Field survey of circadian rhythm in PEF of electronics workers suffering from colophony-induced asthma

Chronobiol Int. 1987;4(2):263-71. doi: 10.3109/07420528709078533.


Twenty-two British electronics workers suffering from occupationally-induced asthma due to their exposure to colophony fumes self-recorded their peak expiratory flow (PEF) every 1-2 hr throughout the waking span for at least two weeks, both during work and vacation periods. Data were analyzed by a two-step procedure using the statistical techniques of Single and Population Mean Cosinor analyses. The objective endpoints of mesor (24-hr mean), amplitude (measure of 24-hr rhythmic variation) and acrophase (peak time along the scale of 24 hr) for the time-spans of the work-week (Monday-Friday), weekend after work (Saturday-Sunday) and vacation weekdays and vacation weekends were compared. The PEF data of four workers who participated in the study for nearly one year also were evaluated for seasonal variation. A statistically significant difference (P less than 0.04) was detected in the PEF amplitude between work and vacation weeks; the difference in the PEF mesor and acrophase between work-weekdays and work-weekends achieved near or statistical significance (P = 0.07 and 0.05, respectively). The at-work amplitude was higher and the acrophase earlier timed. There was no statistically significant difference between work-week and weekend-after-work PEF mesors. Winter PEF mesors were significantly lower than summer ones in the four subjects self-measuring their bronchial patency over the year. Overall, the findings indicate that data obtained through employee surveys, using lightweight portable and inexpensive PEF Wright meters and analyzed by statistical analyses used in the field of biological rhythm research, yield objective evidence of occupationally associated decrements in pulmonary function resulting from colophony fume exposure.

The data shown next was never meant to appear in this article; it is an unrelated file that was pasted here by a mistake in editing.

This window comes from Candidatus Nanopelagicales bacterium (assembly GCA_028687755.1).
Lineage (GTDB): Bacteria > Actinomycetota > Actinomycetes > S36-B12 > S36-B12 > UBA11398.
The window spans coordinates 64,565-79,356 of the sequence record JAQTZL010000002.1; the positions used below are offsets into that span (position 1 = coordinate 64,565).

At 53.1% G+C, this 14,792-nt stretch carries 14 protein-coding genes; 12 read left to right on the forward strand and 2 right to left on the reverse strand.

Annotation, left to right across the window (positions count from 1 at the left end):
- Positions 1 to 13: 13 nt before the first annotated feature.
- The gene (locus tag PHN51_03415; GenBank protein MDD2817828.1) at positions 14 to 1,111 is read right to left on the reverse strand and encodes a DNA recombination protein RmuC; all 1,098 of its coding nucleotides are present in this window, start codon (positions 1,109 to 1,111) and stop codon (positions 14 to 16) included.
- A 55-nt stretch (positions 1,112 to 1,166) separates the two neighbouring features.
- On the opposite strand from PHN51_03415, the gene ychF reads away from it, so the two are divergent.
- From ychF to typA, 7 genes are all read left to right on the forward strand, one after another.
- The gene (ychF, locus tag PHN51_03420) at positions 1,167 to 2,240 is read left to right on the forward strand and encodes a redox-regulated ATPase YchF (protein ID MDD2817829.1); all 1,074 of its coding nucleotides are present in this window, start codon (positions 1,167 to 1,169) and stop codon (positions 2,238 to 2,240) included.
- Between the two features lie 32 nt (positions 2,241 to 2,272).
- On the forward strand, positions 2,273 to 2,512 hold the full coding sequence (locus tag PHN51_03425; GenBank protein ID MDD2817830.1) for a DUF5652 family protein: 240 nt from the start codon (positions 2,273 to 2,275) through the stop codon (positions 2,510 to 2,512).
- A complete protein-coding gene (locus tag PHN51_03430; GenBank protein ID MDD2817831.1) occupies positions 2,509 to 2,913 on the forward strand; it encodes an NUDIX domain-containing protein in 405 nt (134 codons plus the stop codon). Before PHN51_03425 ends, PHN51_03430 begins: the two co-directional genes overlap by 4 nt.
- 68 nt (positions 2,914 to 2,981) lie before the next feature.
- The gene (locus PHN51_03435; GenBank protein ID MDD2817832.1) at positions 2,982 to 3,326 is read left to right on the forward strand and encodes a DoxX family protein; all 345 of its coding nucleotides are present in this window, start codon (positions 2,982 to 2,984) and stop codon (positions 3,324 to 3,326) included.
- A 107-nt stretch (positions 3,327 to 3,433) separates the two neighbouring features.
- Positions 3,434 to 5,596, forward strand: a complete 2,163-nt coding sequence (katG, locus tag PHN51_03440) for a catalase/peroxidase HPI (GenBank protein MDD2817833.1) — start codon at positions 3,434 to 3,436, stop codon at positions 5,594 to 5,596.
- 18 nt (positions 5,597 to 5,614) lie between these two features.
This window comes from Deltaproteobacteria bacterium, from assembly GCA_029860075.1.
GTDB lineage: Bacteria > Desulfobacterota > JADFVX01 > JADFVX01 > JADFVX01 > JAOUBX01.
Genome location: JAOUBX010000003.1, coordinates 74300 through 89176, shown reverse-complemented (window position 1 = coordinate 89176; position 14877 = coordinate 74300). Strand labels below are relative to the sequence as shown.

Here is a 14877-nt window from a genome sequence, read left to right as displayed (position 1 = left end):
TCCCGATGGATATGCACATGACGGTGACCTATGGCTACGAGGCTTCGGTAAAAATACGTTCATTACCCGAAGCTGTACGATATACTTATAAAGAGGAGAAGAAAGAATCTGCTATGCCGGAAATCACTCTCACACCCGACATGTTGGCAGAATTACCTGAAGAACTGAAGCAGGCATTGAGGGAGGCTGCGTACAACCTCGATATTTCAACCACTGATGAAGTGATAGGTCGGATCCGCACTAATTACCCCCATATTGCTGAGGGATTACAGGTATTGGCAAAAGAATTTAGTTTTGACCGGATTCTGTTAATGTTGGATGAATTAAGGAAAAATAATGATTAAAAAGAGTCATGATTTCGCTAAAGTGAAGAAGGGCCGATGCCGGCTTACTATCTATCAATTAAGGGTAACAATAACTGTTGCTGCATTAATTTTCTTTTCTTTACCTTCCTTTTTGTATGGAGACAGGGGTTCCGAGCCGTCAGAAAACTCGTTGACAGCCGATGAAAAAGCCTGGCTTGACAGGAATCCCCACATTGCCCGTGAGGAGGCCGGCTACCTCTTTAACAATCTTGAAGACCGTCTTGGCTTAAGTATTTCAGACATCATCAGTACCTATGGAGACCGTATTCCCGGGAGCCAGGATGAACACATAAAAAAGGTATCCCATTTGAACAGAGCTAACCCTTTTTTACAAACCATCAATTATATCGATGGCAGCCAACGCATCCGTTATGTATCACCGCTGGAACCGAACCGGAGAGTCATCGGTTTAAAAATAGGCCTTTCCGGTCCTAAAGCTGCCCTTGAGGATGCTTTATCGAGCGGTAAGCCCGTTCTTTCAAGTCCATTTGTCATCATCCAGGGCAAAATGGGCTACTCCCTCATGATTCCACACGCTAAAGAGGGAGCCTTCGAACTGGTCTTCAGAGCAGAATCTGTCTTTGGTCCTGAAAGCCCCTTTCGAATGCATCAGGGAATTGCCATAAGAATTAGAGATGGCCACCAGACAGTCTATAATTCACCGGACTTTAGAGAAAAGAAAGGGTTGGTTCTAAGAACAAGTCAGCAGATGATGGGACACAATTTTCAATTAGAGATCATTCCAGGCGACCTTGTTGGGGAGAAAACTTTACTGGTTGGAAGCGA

MeSH terms

  • Adult
  • Asthma / chemically induced
  • Asthma / physiopathology*
  • Circadian Rhythm*
  • Female
  • Forced Expiratory Flow Rates*
  • Humans
  • Male
  • Middle Aged
  • Occupational Diseases / physiopathology*
  • Peak Expiratory Flow Rate*
  • Resins, Plant / adverse effects*
  • Smoking
  • Tars / adverse effects*


  • Resins, Plant
  • Tars
  • rosin